Gene expression

What is Gene Expression and what factors may affect it?

The practice of monitoring the activity (expression) of numerous genes at once to comprehend biological processes is known as gene expression profiling. This study makes it easier for researchers to pinpoint the molecular causes of phenotypic variations and also makes it possible to choose specific genes for future research investigations. SAGE (serial analysis of gene expression), microarray analysis, Real Time PCR-based gene expression profiling, transcriptome sequencing, as well as other methods are among the different analytic techniques used for gene expression. Certain significant factors affecting gene expression

Genomic Imprinting

When genetic material is inherited either from the mother or the father, it is expressed differently, a process known as genomic imprinting. Both the maternal and paternal alleles are expressed in the majority of autosomes. Only the paternal or the maternal allele can express an allele in less than 1% of cases, though. For instance, only the paternal allele generally contributes to the production of the insulin-like growth factor 2 gene.

Effects that occur naturally during gamete development often dictate genomic imprinting. Different levels of expression of certain maternal or even paternal alleles may result from DNA changes like methylation. If genetic inheritance prevents the causal allele from being expressed, a condition may seem to skip a generation. Clinical illnesses, such as Prader-Willi syndrome and Angelman syndrome, can be caused by defective imprinting, which can result in aberrant allele activation or silencing.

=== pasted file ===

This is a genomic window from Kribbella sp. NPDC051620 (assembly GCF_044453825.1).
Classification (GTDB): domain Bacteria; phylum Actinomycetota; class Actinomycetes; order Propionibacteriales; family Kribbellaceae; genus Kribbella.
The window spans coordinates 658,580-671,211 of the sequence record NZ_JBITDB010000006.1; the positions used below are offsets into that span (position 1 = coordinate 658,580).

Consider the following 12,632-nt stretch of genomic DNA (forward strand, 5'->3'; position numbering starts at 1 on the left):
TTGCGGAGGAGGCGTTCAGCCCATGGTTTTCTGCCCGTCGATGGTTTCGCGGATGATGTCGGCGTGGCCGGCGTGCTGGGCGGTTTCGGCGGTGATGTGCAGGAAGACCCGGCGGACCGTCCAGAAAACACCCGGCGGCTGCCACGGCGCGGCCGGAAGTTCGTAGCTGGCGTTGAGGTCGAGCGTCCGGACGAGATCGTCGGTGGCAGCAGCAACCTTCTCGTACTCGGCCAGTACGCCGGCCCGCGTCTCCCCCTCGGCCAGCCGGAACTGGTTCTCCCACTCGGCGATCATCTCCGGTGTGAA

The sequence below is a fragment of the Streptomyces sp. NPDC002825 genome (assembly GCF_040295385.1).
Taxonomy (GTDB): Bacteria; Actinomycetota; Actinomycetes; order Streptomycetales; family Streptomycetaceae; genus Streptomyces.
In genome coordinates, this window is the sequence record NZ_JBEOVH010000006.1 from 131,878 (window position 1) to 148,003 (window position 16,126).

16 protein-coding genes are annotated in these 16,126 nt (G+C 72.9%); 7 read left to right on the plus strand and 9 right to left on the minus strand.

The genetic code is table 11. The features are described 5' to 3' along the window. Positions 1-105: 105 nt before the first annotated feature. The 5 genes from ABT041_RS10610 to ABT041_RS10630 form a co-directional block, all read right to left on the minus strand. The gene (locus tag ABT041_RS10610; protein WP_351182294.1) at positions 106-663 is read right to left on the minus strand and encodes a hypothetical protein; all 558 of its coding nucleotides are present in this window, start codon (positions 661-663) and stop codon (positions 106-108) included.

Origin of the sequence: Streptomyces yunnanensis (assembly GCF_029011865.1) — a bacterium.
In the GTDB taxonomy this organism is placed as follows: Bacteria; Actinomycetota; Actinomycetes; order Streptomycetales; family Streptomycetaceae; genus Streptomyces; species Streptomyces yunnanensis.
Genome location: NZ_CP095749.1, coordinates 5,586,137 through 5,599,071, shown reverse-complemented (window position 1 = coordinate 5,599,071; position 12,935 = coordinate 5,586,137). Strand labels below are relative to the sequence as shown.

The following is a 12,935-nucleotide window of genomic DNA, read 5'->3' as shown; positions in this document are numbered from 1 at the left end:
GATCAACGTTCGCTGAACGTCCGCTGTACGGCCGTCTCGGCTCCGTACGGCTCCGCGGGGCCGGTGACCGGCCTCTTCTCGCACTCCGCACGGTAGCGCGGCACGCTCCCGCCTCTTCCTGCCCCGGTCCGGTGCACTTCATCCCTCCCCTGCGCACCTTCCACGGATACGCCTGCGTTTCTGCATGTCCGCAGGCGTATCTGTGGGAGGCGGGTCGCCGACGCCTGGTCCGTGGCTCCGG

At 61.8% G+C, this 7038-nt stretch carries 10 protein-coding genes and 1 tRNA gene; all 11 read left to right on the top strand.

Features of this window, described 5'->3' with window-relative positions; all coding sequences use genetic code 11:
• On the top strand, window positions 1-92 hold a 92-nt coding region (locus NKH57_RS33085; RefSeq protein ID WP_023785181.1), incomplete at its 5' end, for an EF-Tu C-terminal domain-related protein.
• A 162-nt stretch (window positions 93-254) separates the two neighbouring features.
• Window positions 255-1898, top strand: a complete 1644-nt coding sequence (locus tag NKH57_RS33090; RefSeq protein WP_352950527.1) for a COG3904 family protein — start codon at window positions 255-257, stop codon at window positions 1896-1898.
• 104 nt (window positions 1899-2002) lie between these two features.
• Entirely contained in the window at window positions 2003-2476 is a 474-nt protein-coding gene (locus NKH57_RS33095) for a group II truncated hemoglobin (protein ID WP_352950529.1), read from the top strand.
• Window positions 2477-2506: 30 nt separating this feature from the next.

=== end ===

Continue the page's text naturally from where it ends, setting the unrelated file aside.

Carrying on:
The Environment can affect the Phenotype

Scientists have long recognized environmental influences on the development of animal features. Environmental elements can change which genes in an animal are expressed, which in turn impacts the phenotype of the animals. These environmental variables include nutrition,  humidity, temperature, oxygen levels, light cycles, as well as the presence of mutagens. This is why researchers who investigate the genetics of hypothetical organisms typically aim to reduce environmental effects by observing the species under consistent investigation. It is noteworthy that even genetically identical species treated to well controlled experimental conditions may have varied phenotypes illustrates the capacity of slight environmental differences on gene expression.

Sex-limited Inheritance

Sex-limited traits are those that only exist in one sex. X-linked inheritance, which typically refers to features on the X chromosome, is different from sex-limited inheritance. When a gene’s expressivity and penetrance are altered by sex hormones along with other physiological changes between males and females, this phenomenon is known as sex-limited inheritance, which is more accurately referred to as sex-influenced inheritance. For instance, male-pattern baldness, also known as premature balding, is an autosomal dominant feature, yet it seldom manifests in females and typically only does so after menopause.


The process of using a gene’s information to create a functioning gene product is known as gene expression. Although these are frequently proteins, non-protein coding genes like rRNA or tRNA produce functional RNAs as their result. Prokaryotic as well as eukaryotic cells carefully control how genes are expressed. Cell differentiation may be influenced by internal causes. Gene expression may be impacted by the unequal distribution of mRNA, proteins, and organelles inside a cell. By transmitting and receiving signal molecules, the cells in the vicinity can have an impact on one another.